Your new blog is wonderful. The. Best.
    You are what the world needs.

  4. Pewter Avatar

    Hey there,

    Another of your posts triggered me to think more about my own approach to food. I have the same problems – learning to eat normally, to think normally about food so that it just becomes part of my life and not something to guilt over, so that I treat my body right. I look forward to more posts from you!

  5. CTJen Avatar

    I love this blog. I can’t wait to see more. The idea of “normal” eating occurred to me while breastfeeding my baby on demand–If I can feed him that way, why can’t I feed MYSELF on demand?

  6. Tracy Avatar

    I am so excited to read and maybe even participate in the development of your Unified Theory! Keep the ass-kickingness coming!

    -your new fan Tracy

  7. michaelmynatt Avatar

    You focus on women and that is very good because women really need to hear this. But guys need to hear this to.

    I am writing to ask you to mention Guys in your blog. Just mention them, no more than that. Just say that guys have this problem too.

    We have Superman with chiseled muscles and ripling pecs as the male ideal. Action figures twenty years ago were average and had an unexceptional physique.

    Now GI joe has the body of Mr.Olympus. This sets up expectations for men and boys.
    Not necessarily to be bodybuilders but definitely not to be fat or skinny.
    Unlike women, both fat and non-muscular skinny boys are considered less masculine than the alpha males that strut and preen in the locker rooms of the nations High Schools.

    No guy wants to be fat or skinny. We all want to be Arnold as he was in CONAN…even though 99.99% of us could not get there if we made a pact with the devil and killed ourselves with diet and exercise.

    I think guys are less crazy about it than women generally, or maybe its that they are less open about it.
    But it is still a big problem with us, not just in work and society but with our kids as well.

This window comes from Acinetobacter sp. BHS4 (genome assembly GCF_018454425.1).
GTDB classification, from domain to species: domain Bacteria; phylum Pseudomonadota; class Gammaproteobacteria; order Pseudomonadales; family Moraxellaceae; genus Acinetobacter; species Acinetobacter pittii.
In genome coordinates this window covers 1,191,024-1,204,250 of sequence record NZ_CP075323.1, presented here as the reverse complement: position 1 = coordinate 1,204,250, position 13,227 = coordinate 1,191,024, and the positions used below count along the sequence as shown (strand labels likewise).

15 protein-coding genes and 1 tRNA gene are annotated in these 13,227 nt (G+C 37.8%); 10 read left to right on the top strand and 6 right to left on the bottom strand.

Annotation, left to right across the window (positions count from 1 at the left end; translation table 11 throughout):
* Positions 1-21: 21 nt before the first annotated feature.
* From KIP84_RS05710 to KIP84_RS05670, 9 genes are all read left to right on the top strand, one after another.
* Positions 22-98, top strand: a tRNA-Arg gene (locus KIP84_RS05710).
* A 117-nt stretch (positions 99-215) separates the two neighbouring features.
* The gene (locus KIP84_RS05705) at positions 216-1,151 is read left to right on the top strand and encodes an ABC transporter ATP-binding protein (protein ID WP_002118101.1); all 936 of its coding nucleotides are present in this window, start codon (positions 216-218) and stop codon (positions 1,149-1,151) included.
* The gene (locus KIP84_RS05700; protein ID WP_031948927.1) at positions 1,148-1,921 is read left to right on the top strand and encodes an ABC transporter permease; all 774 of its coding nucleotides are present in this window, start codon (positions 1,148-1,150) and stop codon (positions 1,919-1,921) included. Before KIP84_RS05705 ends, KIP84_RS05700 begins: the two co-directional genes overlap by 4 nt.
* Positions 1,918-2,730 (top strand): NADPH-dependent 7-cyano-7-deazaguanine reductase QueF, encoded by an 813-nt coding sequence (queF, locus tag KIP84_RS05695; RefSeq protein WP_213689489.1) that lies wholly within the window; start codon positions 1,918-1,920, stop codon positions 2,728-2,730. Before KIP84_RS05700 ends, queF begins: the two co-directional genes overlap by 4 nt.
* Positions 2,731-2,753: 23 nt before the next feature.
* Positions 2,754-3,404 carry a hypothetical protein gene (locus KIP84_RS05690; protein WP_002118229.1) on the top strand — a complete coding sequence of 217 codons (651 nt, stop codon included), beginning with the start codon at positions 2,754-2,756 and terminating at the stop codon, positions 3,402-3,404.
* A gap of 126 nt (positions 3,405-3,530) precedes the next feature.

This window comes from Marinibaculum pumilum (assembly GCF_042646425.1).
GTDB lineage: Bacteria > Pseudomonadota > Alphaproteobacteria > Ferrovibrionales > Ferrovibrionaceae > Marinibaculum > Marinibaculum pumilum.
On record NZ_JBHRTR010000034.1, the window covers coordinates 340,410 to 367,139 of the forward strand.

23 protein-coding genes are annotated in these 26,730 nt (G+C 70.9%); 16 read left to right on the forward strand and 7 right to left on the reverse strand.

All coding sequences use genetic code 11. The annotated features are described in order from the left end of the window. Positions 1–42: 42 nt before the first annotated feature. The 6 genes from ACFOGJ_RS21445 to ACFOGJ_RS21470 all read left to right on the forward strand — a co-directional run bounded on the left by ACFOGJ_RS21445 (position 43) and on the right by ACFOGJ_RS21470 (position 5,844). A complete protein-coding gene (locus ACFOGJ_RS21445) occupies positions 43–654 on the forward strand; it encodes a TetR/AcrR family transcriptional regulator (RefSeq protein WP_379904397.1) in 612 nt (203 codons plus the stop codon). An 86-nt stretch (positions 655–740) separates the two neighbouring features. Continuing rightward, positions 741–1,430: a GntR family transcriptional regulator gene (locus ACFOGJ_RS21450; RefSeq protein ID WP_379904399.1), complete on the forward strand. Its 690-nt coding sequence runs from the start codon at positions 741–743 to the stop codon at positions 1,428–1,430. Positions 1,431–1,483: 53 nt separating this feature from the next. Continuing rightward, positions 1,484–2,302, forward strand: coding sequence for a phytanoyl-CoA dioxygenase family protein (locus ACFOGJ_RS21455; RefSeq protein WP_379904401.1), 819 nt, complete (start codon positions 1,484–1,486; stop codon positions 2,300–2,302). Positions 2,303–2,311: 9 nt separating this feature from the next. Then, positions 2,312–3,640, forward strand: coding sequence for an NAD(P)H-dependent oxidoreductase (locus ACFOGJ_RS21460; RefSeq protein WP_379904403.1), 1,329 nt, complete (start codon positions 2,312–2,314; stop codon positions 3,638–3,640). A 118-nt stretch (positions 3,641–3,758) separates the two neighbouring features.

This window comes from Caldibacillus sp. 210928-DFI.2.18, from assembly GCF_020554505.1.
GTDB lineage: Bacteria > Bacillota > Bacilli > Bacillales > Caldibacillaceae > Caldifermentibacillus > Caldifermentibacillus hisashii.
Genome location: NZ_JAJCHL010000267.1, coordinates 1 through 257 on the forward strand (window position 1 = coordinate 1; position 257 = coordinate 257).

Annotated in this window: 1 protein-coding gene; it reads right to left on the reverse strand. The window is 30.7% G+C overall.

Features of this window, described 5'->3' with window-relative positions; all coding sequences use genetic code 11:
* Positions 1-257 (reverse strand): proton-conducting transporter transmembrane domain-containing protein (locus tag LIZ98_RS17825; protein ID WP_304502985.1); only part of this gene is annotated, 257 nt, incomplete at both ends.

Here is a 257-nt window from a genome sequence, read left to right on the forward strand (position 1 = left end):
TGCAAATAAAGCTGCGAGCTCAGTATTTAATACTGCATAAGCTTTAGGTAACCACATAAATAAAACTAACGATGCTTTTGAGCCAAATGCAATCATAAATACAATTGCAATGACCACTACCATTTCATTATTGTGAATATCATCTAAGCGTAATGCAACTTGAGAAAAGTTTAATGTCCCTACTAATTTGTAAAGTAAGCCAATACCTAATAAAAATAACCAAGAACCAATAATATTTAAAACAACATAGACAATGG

My little son kids me about my weight and my fat tummy and I know he’s kidding. But I also know he sees the real men who look like men, in the movies and in the comic books, and he is not proud to be around his fat Dad.
    Thank you ,
    Michael Mynatt

    1. Michelle Avatar

      You know what, Michael — you’re absolutely right. Men and boys struggle with this issue too, and it’s totally right to include them in the discussion.

      I do believe that, for certain reasons, the burden of appearance-based expectations, and especially fatness, falls disproportionately more on women than men — but that that gap also seems to be closing somewhat, as body pressures extend to encompass people of all genders (and racialized identities, sexualities, etc.)

      The only reason I don’t write more from the male perspective is because, well, I ain’t male. I can’t presume to know what that’s like. But your point is very well taken, and I’m certainly interested in learning more about the experience of men with body image pressures. In fact, I’d love for more men (like yourself) to stick around and add your two cents to the discussions here. Because it’s important for all of us to hear about this.

      In fact, I was just looking at a site today that you might find interesting: Men Get Eating Disorders Too. I haven’t read through the whole thing as yet, but it looks interesting.